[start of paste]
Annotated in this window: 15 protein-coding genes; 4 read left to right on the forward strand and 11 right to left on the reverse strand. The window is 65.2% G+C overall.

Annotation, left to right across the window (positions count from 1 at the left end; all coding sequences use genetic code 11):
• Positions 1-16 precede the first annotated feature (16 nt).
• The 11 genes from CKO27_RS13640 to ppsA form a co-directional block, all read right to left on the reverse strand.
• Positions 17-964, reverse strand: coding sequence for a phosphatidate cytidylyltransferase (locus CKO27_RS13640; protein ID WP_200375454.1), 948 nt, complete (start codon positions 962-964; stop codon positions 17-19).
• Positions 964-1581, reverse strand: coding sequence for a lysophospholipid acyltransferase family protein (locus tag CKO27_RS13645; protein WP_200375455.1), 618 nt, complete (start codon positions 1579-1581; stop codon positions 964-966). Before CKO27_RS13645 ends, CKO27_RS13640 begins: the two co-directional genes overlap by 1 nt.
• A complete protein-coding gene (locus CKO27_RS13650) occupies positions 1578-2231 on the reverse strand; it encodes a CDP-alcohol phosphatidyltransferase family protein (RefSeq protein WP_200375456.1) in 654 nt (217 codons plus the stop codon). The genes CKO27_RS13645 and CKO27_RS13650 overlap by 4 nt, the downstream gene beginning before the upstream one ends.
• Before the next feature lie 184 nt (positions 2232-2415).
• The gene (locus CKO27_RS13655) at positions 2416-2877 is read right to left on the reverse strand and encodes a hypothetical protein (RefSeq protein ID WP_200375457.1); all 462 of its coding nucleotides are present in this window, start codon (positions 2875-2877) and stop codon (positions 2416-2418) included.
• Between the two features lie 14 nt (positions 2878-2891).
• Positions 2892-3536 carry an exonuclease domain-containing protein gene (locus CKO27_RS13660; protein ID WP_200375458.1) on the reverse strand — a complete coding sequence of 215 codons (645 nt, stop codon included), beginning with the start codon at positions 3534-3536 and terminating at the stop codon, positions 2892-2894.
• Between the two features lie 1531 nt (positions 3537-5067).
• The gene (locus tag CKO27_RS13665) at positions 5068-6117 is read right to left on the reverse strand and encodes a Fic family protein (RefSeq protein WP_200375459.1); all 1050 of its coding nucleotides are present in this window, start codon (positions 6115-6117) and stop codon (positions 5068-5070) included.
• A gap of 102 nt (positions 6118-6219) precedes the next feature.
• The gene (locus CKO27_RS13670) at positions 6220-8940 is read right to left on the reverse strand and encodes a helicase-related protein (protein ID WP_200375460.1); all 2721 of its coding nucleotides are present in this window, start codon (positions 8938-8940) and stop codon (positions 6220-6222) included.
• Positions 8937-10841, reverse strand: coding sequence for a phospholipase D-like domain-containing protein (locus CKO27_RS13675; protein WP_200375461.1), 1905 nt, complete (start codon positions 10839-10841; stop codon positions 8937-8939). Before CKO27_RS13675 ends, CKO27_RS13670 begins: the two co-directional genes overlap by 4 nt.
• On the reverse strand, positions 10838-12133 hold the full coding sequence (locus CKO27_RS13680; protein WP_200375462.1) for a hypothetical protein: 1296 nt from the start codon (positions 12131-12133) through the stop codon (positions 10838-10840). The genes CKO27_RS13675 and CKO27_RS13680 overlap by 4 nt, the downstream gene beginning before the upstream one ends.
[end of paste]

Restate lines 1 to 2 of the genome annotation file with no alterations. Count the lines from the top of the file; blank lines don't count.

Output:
Annotated in this window: 15 protein-coding genes; 4 read left to right on the forward strand and 11 right to left on the reverse strand. The window is 65.2% G+C overall.

Annotation, left to right across the window (positions count from 1 at the left end; all coding sequences use genetic code 11):